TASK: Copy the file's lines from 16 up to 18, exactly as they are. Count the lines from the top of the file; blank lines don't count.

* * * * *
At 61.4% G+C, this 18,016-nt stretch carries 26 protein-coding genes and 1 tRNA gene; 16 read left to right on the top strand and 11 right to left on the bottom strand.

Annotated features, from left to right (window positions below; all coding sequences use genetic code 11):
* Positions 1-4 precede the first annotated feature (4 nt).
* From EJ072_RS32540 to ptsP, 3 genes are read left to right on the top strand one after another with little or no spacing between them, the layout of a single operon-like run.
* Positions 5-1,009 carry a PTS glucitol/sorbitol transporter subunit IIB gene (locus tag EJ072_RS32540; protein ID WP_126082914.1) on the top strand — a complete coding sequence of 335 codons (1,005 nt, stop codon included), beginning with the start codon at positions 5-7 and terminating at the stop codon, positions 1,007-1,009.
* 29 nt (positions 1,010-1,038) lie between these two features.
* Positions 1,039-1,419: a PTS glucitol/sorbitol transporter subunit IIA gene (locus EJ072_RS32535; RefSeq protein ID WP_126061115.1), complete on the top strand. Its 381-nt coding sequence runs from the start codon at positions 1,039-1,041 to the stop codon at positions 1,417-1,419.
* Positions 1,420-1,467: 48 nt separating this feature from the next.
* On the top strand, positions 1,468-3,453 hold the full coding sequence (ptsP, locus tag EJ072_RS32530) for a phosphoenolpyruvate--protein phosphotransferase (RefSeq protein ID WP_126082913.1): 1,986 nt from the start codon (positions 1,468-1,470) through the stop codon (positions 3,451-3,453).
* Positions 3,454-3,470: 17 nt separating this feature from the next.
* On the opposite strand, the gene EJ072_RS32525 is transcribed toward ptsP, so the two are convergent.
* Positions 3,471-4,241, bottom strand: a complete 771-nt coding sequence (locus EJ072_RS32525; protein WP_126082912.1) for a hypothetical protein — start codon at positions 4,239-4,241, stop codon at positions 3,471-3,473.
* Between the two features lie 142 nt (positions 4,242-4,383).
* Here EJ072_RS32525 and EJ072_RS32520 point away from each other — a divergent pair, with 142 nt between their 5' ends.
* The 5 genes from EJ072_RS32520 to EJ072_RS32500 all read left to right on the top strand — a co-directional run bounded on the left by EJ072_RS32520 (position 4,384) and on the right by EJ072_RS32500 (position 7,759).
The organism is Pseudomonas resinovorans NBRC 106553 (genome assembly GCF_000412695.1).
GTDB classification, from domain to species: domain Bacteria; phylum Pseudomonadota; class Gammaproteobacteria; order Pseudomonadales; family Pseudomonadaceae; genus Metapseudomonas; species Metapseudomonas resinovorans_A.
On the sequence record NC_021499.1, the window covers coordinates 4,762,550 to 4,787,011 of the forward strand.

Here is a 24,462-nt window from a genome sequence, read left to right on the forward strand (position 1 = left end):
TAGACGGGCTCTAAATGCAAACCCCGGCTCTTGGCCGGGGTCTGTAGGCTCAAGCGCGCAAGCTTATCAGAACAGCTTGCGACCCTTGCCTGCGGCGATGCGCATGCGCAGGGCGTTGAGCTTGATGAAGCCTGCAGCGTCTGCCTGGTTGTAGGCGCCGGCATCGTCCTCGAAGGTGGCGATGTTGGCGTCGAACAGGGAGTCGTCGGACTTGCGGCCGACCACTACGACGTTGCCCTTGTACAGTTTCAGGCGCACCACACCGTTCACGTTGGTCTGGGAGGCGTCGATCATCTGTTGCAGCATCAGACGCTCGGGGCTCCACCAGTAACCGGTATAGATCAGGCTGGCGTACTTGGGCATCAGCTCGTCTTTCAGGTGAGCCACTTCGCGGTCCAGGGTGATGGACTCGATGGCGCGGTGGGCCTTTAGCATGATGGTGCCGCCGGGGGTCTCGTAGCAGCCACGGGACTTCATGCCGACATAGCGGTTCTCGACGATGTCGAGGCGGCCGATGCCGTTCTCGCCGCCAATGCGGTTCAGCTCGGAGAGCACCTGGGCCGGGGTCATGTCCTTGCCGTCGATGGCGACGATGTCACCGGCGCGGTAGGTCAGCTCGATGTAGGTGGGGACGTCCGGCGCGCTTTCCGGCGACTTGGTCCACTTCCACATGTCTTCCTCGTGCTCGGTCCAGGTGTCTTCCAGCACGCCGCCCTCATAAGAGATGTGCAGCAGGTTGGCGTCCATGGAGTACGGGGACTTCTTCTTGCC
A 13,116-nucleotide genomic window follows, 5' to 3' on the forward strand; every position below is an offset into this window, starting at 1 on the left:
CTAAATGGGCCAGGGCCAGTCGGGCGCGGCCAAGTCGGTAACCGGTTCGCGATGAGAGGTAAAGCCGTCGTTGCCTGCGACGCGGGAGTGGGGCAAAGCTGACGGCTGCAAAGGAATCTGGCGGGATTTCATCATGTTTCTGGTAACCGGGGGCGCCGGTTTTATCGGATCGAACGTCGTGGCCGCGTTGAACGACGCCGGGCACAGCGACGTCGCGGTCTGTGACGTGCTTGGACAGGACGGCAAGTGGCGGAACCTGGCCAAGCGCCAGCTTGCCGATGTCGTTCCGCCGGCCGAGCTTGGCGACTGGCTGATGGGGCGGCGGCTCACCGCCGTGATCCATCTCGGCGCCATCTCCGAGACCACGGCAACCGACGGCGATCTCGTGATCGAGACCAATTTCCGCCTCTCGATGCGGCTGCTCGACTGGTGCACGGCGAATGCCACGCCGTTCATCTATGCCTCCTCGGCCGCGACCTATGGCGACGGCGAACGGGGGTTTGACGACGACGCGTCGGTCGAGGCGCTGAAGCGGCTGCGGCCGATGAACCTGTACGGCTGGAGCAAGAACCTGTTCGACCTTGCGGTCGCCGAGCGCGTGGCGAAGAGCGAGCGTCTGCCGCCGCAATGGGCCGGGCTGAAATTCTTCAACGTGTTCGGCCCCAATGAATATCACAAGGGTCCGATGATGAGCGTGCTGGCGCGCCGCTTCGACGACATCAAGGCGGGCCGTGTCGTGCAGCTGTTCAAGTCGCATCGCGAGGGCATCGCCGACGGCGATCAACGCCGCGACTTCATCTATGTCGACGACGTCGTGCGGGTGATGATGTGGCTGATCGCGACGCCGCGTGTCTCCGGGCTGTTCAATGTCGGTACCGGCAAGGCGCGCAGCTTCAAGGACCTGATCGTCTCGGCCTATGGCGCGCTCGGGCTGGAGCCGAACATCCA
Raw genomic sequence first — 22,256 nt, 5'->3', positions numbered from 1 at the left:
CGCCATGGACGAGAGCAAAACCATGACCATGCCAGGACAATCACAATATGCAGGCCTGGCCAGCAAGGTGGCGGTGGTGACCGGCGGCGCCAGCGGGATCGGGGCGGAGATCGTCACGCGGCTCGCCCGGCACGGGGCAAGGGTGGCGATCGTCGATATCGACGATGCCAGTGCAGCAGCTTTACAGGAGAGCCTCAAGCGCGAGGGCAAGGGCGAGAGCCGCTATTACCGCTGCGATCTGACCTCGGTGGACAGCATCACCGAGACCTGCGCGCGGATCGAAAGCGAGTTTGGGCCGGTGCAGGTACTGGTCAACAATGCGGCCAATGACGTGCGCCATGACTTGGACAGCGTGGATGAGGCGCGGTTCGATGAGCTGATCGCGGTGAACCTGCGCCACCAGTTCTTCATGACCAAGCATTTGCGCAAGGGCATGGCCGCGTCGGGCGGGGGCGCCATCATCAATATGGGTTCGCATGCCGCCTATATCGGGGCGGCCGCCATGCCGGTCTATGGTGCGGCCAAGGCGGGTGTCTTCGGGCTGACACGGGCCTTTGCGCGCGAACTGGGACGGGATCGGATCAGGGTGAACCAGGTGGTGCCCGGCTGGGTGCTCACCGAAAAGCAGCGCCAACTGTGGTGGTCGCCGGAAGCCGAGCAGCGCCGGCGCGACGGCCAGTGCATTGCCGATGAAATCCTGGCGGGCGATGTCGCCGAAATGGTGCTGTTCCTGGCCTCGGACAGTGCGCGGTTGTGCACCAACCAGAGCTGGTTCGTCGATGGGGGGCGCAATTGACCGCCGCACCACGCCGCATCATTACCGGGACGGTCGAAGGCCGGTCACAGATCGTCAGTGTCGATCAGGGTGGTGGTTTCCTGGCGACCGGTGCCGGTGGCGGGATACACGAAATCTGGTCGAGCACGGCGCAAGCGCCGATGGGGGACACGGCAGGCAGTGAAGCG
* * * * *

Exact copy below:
The organism is Pseudomonas resinovorans NBRC 106553 (genome assembly GCF_000412695.1).
GTDB classification, from domain to species: domain Bacteria; phylum Pseudomonadota; class Gammaproteobacteria; order Pseudomonadales; family Pseudomonadaceae; genus Metapseudomonas; species Metapseudomonas resinovorans_A.
On the sequence record NC_021499.1, the window covers coordinates 4,762,550 to 4,787,011 of the forward strand.